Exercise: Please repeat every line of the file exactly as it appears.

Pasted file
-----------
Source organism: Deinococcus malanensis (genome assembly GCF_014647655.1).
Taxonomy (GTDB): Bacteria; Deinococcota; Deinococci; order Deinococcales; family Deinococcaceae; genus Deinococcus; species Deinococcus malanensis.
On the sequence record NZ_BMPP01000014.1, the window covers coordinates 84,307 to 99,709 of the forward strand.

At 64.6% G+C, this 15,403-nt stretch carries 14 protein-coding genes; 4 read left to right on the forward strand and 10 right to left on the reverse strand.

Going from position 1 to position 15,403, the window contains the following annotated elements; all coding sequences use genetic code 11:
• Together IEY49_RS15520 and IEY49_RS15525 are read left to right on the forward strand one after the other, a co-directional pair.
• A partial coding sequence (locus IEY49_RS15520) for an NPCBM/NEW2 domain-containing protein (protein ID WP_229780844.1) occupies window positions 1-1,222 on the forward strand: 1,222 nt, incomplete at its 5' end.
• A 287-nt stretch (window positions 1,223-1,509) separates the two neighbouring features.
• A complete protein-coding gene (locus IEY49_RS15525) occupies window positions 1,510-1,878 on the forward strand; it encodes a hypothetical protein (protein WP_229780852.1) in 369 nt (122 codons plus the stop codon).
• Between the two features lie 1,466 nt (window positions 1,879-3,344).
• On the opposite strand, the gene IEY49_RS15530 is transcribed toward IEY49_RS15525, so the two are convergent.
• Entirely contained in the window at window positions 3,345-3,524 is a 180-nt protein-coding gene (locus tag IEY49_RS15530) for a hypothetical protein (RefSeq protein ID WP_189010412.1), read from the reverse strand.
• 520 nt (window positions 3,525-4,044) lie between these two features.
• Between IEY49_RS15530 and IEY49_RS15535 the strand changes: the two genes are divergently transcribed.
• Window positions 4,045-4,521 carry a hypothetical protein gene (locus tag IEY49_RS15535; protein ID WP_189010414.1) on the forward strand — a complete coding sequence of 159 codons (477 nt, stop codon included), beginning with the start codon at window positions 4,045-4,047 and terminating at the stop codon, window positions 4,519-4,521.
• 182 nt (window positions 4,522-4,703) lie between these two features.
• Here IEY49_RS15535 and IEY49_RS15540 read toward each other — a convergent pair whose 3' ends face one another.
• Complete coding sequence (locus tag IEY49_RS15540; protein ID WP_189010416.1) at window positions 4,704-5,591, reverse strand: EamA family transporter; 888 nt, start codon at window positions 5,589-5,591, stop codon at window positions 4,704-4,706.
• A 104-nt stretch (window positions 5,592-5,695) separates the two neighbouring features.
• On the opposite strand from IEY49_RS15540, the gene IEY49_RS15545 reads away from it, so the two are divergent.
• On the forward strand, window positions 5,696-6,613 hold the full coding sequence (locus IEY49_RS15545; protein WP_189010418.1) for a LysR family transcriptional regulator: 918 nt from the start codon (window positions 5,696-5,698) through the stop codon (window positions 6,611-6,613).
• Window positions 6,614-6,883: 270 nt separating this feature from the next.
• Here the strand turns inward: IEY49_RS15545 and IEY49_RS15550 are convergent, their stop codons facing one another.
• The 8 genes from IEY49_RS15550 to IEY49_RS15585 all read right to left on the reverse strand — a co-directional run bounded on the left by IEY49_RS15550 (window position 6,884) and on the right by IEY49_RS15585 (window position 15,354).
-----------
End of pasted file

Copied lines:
Source organism: Deinococcus malanensis (genome assembly GCF_014647655.1).
Taxonomy (GTDB): Bacteria; Deinococcota; Deinococci; order Deinococcales; family Deinococcaceae; genus Deinococcus; species Deinococcus malanensis.
On the sequence record NZ_BMPP01000014.1, the window covers coordinates 84,307 to 99,709 of the forward strand.

At 64.6% G+C, this 15,403-nt stretch carries 14 protein-coding genes; 4 read left to right on the forward strand and 10 right to left on the reverse strand.

Going from position 1 to position 15,403, the window contains the following annotated elements; all coding sequences use genetic code 11:
• Together IEY49_RS15520 and IEY49_RS15525 are read left to right on the forward strand one after the other, a co-directional pair.
• A partial coding sequence (locus IEY49_RS15520) for an NPCBM/NEW2 domain-containing protein (protein ID WP_229780844.1) occupies window positions 1-1,222 on the forward strand: 1,222 nt, incomplete at its 5' end.
• A 287-nt stretch (window positions 1,223-1,509) separates the two neighbouring features.
• A complete protein-coding gene (locus IEY49_RS15525) occupies window positions 1,510-1,878 on the forward strand; it encodes a hypothetical protein (protein WP_229780852.1) in 369 nt (122 codons plus the stop codon).
• Between the two features lie 1,466 nt (window positions 1,879-3,344).
• On the opposite strand, the gene IEY49_RS15530 is transcribed toward IEY49_RS15525, so the two are convergent.
• Entirely contained in the window at window positions 3,345-3,524 is a 180-nt protein-coding gene (locus tag IEY49_RS15530) for a hypothetical protein (RefSeq protein ID WP_189010412.1), read from the reverse strand.
• 520 nt (window positions 3,525-4,044) lie between these two features.
• Between IEY49_RS15530 and IEY49_RS15535 the strand changes: the two genes are divergently transcribed.
• Window positions 4,045-4,521 carry a hypothetical protein gene (locus tag IEY49_RS15535; protein ID WP_189010414.1) on the forward strand — a complete coding sequence of 159 codons (477 nt, stop codon included), beginning with the start codon at window positions 4,045-4,047 and terminating at the stop codon, window positions 4,519-4,521.
• 182 nt (window positions 4,522-4,703) lie between these two features.
• Here IEY49_RS15535 and IEY49_RS15540 read toward each other — a convergent pair whose 3' ends face one another.
• Complete coding sequence (locus tag IEY49_RS15540; protein ID WP_189010416.1) at window positions 4,704-5,591, reverse strand: EamA family transporter; 888 nt, start codon at window positions 5,589-5,591, stop codon at window positions 4,704-4,706.
• A 104-nt stretch (window positions 5,592-5,695) separates the two neighbouring features.
• On the opposite strand from IEY49_RS15540, the gene IEY49_RS15545 reads away from it, so the two are divergent.
• On the forward strand, window positions 5,696-6,613 hold the full coding sequence (locus IEY49_RS15545; protein WP_189010418.1) for a LysR family transcriptional regulator: 918 nt from the start codon (window positions 5,696-5,698) through the stop codon (window positions 6,611-6,613).
• Window positions 6,614-6,883: 270 nt separating this feature from the next.
• Here the strand turns inward: IEY49_RS15545 and IEY49_RS15550 are convergent, their stop codons facing one another.
• The 8 genes from IEY49_RS15550 to IEY49_RS15585 all read right to left on the reverse strand — a co-directional run bounded on the left by IEY49_RS15550 (window position 6,884) and on the right by IEY49_RS15585 (window position 15,354).